DOMESTIC CARRYOVERAfter years of surplus, the processed tomato market is entering a year of very tight supplies. With the world’s crop short by three million tons in 2013, processors could not make all the product customers want. As a result, de‐ mand is greater than supply and prices are rising.

In California, paste on the open market is selling for about 40‐42 cents per pound. This price reflects that processor stocks are missing the one million tons of tomatoes California’s growers were not able to produce.

Domestic packers needed more tomatoes because demand has grown an average of 3.5% annually over the last five years. Assuming this demand trend continues, then in June 2014, packers would only have enough supply for 3.5 months of shipments.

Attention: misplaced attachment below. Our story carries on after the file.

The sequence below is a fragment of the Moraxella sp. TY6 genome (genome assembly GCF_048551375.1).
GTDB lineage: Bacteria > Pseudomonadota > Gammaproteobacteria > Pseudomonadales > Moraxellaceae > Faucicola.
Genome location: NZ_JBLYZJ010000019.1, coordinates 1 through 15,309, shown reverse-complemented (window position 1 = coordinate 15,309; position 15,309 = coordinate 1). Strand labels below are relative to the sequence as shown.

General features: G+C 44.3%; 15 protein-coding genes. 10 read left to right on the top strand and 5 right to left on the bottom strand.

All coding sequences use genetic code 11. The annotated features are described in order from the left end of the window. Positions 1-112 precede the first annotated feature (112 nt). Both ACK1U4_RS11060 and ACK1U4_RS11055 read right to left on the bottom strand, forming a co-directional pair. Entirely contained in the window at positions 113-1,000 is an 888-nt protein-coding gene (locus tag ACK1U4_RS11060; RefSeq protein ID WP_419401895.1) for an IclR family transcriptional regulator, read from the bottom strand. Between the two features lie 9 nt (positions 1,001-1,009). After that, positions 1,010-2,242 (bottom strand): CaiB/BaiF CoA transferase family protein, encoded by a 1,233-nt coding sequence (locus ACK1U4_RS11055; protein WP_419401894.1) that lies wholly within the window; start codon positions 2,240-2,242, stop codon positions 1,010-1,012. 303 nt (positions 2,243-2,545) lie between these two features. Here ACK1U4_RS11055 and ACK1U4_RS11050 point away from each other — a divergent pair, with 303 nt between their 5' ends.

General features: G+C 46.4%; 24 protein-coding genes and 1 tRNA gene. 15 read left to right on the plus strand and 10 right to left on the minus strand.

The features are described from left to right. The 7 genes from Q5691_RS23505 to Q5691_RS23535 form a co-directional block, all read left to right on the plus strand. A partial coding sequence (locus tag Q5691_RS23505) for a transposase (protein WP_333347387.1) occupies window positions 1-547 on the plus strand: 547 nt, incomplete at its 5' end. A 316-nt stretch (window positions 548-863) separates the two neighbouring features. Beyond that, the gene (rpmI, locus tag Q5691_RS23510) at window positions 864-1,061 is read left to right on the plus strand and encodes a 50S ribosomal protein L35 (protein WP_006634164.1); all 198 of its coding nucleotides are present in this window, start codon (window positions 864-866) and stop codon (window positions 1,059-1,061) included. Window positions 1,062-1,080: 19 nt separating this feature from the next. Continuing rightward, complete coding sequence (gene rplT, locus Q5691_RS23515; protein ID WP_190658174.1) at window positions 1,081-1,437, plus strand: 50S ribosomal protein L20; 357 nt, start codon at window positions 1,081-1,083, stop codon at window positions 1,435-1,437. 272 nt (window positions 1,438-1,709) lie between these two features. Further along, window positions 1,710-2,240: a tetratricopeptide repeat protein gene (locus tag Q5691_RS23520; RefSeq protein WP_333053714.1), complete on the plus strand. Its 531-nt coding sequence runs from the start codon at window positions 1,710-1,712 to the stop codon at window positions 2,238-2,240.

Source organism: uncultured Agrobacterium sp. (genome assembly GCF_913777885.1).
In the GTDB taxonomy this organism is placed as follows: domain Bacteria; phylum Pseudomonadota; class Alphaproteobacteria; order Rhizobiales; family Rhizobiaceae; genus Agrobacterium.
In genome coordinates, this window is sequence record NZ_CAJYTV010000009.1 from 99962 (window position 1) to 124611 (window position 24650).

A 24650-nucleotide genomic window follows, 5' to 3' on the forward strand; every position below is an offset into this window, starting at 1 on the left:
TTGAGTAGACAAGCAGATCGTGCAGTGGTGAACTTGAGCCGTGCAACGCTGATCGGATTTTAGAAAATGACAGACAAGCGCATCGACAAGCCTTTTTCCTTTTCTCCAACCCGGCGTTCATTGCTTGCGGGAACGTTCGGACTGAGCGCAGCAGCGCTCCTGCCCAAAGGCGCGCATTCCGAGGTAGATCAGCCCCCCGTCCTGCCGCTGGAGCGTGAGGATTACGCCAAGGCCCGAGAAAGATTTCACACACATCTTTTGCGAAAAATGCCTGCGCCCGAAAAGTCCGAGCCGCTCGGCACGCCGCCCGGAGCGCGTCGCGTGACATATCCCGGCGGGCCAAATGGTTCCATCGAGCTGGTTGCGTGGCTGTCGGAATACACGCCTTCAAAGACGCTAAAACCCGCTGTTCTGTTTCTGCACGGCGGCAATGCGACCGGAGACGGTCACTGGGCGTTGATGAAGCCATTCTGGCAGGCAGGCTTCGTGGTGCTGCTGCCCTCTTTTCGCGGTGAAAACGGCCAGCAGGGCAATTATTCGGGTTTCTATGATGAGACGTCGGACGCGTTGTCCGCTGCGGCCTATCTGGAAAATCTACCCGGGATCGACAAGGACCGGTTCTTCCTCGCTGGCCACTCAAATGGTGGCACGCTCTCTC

Months of supply would be 22% less than the 10 year average and a 44% drop from the record high set in June 2011 when carryover was 6 months of movement. (See Domestic Carryover graph.)

Tight supplies require a greater partnership between packers and their customers to meet expectations. The stricken crop created gaps in deliveries to packers, limiting their ability to make some product. Therefore, product with certain specifications or packaging is unavailable, and customers will be asked to be flexible with their product requirements.


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